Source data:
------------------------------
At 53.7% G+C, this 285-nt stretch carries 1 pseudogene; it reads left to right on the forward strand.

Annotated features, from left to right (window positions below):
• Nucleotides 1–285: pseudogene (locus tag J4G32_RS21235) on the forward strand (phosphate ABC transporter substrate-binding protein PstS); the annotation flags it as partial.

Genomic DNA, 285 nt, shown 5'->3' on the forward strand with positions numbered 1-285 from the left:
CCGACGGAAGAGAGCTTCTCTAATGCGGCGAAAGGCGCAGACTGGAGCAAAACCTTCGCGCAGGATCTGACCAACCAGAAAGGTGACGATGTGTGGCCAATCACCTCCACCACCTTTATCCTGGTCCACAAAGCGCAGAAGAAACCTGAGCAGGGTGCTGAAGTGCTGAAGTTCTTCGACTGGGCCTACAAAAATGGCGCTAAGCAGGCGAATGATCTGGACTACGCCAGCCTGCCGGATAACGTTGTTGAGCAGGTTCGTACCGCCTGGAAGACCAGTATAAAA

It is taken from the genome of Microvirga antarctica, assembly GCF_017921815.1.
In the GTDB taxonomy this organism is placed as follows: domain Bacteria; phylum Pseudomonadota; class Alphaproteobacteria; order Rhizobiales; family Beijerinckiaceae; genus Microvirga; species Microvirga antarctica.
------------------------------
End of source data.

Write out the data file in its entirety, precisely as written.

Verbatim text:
At 53.7% G+C, this 285-nt stretch carries 1 pseudogene; it reads left to right on the forward strand.

Annotated features, from left to right (window positions below):
• Nucleotides 1–285: pseudogene (locus tag J4G32_RS21235) on the forward strand (phosphate ABC transporter substrate-binding protein PstS); the annotation flags it as partial.

Genomic DNA, 285 nt, shown 5'->3' on the forward strand with positions numbered 1-285 from the left:
CCGACGGAAGAGAGCTTCTCTAATGCGGCGAAAGGCGCAGACTGGAGCAAAACCTTCGCGCAGGATCTGACCAACCAGAAAGGTGACGATGTGTGGCCAATCACCTCCACCACCTTTATCCTGGTCCACAAAGCGCAGAAGAAACCTGAGCAGGGTGCTGAAGTGCTGAAGTTCTTCGACTGGGCCTACAAAAATGGCGCTAAGCAGGCGAATGATCTGGACTACGCCAGCCTGCCGGATAACGTTGTTGAGCAGGTTCGTACCGCCTGGAAGACCAGTATAAAA

It is taken from the genome of Microvirga antarctica, assembly GCF_017921815.1.
In the GTDB taxonomy this organism is placed as follows: domain Bacteria; phylum Pseudomonadota; class Alphaproteobacteria; order Rhizobiales; family Beijerinckiaceae; genus Microvirga; species Microvirga antarctica.